Besides the American soldiers there were naturalized Americans, those Greeks, Italians, Spanish, even German, having emigrated to the United States, and volunteered for the duration of the war. There were also wounded German prisoners who lived in the enclosure of the camp and took part in the same life as their guards.
Toward the end of the war, there were many wounded arriving from the front. As the place was inadequate, the later arrivals were cared for in the trains which brought them.
As soon as the state of their health permitted it, the convalescents were authorized to go out and walk, to make a tour in the villages around.
For the local population it was a windfall to have a military camp so near, for the United States did not fail to furnish copiously their soldiers with foodstuffs, conserves, etc.
And when the camp was closed, when the soldiers were evacuated, there was a grand debauch of the American surplus, which finally gave back supplies to people deprived of things from the war.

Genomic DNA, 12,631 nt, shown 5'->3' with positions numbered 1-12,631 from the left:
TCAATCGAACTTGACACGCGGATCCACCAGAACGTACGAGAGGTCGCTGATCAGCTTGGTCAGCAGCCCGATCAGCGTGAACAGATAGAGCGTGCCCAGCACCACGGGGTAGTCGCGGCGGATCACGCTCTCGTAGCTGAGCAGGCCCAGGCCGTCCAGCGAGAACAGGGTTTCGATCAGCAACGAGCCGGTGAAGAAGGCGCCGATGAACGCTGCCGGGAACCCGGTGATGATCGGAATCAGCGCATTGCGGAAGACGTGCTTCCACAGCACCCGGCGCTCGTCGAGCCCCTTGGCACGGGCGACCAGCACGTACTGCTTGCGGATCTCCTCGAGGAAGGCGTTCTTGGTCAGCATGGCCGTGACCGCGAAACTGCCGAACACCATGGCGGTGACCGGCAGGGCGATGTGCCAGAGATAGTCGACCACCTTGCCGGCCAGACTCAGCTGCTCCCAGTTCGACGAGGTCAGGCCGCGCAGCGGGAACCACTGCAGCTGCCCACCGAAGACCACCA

However, during the activity of this military city, many of the people were employed there in the services of governing and administration.
ALWAYS MORE WOUNDED
As bit by bit the number of wounded grew, it was necessary to build new barracks. The material, stone especially, was taken from the quarries located near Moiry. A good number of Portuguese, Spanish and Annamites were employed there. ( Note: Annamites were Vietnamese.)
In spite of the care given to the wounded, many died. It was then decided to build a cemetery, very rudimentary - similar to those of the front --. This cemetery was built at the south west side of the camp in a big field slightly inclining, terminating along the side of the national route 7.
In the course of the winter 1917-1918 many of the workers, Spanish and Annamites, employed in the different services of the camp, as well as the soldiers, of whom many were black, perished from the Spanish flu. The sanitary services were overflowing. The cemetery took on disturbing proportions.
LITTLE BY LITTLE IT ALL CAME TOGETHER
Here and there, numerous ruins of old pieces of wall, of cement paving covered with moss, the remains of smokestacks, etc...